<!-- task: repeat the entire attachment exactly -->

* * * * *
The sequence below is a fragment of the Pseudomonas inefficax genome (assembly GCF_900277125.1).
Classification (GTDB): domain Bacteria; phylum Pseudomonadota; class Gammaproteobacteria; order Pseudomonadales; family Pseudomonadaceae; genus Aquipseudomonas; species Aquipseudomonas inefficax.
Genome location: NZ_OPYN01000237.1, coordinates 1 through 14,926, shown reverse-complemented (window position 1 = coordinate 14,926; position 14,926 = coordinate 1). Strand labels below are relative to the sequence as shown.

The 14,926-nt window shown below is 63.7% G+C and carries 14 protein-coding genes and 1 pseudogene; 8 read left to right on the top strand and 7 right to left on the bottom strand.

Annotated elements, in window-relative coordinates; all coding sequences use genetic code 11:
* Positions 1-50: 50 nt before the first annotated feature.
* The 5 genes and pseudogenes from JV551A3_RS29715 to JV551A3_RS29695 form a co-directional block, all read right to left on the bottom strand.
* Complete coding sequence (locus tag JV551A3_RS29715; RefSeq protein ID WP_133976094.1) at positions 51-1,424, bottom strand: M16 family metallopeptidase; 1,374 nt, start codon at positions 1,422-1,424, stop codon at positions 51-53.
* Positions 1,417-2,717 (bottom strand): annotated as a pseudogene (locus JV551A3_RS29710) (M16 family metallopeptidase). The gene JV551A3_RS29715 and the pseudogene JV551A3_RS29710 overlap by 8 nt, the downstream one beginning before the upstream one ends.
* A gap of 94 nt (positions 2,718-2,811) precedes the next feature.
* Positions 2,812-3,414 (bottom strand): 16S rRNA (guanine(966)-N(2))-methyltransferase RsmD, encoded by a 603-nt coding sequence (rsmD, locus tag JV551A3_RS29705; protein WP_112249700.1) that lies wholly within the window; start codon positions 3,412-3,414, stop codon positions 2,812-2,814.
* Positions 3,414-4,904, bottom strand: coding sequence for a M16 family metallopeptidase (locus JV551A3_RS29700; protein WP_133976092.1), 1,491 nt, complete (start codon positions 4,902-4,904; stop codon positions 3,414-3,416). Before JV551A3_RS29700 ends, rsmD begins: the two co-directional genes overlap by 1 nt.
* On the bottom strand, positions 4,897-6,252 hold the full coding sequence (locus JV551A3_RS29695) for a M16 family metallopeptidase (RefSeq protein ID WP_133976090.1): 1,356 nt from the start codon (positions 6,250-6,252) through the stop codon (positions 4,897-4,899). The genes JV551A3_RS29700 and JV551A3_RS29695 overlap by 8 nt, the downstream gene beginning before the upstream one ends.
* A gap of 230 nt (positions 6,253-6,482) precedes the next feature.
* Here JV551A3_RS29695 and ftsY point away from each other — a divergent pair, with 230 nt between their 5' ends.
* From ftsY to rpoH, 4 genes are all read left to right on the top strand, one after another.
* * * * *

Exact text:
The sequence below is a fragment of the Pseudomonas inefficax genome (assembly GCF_900277125.1).
Classification (GTDB): domain Bacteria; phylum Pseudomonadota; class Gammaproteobacteria; order Pseudomonadales; family Pseudomonadaceae; genus Aquipseudomonas; species Aquipseudomonas inefficax.
Genome location: NZ_OPYN01000237.1, coordinates 1 through 14,926, shown reverse-complemented (window position 1 = coordinate 14,926; position 14,926 = coordinate 1). Strand labels below are relative to the sequence as shown.

The 14,926-nt window shown below is 63.7% G+C and carries 14 protein-coding genes and 1 pseudogene; 8 read left to right on the top strand and 7 right to left on the bottom strand.

Annotated elements, in window-relative coordinates; all coding sequences use genetic code 11:
* Positions 1-50: 50 nt before the first annotated feature.
* The 5 genes and pseudogenes from JV551A3_RS29715 to JV551A3_RS29695 form a co-directional block, all read right to left on the bottom strand.
* Complete coding sequence (locus tag JV551A3_RS29715; RefSeq protein ID WP_133976094.1) at positions 51-1,424, bottom strand: M16 family metallopeptidase; 1,374 nt, start codon at positions 1,422-1,424, stop codon at positions 51-53.
* Positions 1,417-2,717 (bottom strand): annotated as a pseudogene (locus JV551A3_RS29710) (M16 family metallopeptidase). The gene JV551A3_RS29715 and the pseudogene JV551A3_RS29710 overlap by 8 nt, the downstream one beginning before the upstream one ends.
* A gap of 94 nt (positions 2,718-2,811) precedes the next feature.
* Positions 2,812-3,414 (bottom strand): 16S rRNA (guanine(966)-N(2))-methyltransferase RsmD, encoded by a 603-nt coding sequence (rsmD, locus tag JV551A3_RS29705; protein WP_112249700.1) that lies wholly within the window; start codon positions 3,412-3,414, stop codon positions 2,812-2,814.
* Positions 3,414-4,904, bottom strand: coding sequence for a M16 family metallopeptidase (locus JV551A3_RS29700; protein WP_133976092.1), 1,491 nt, complete (start codon positions 4,902-4,904; stop codon positions 3,414-3,416). Before JV551A3_RS29700 ends, rsmD begins: the two co-directional genes overlap by 1 nt.
* On the bottom strand, positions 4,897-6,252 hold the full coding sequence (locus JV551A3_RS29695) for a M16 family metallopeptidase (RefSeq protein ID WP_133976090.1): 1,356 nt from the start codon (positions 6,250-6,252) through the stop codon (positions 4,897-4,899). The genes JV551A3_RS29700 and JV551A3_RS29695 overlap by 8 nt, the downstream gene beginning before the upstream one ends.
* A gap of 230 nt (positions 6,253-6,482) precedes the next feature.
* Here JV551A3_RS29695 and ftsY point away from each other — a divergent pair, with 230 nt between their 5' ends.
* From ftsY to rpoH, 4 genes are all read left to right on the top strand, one after another.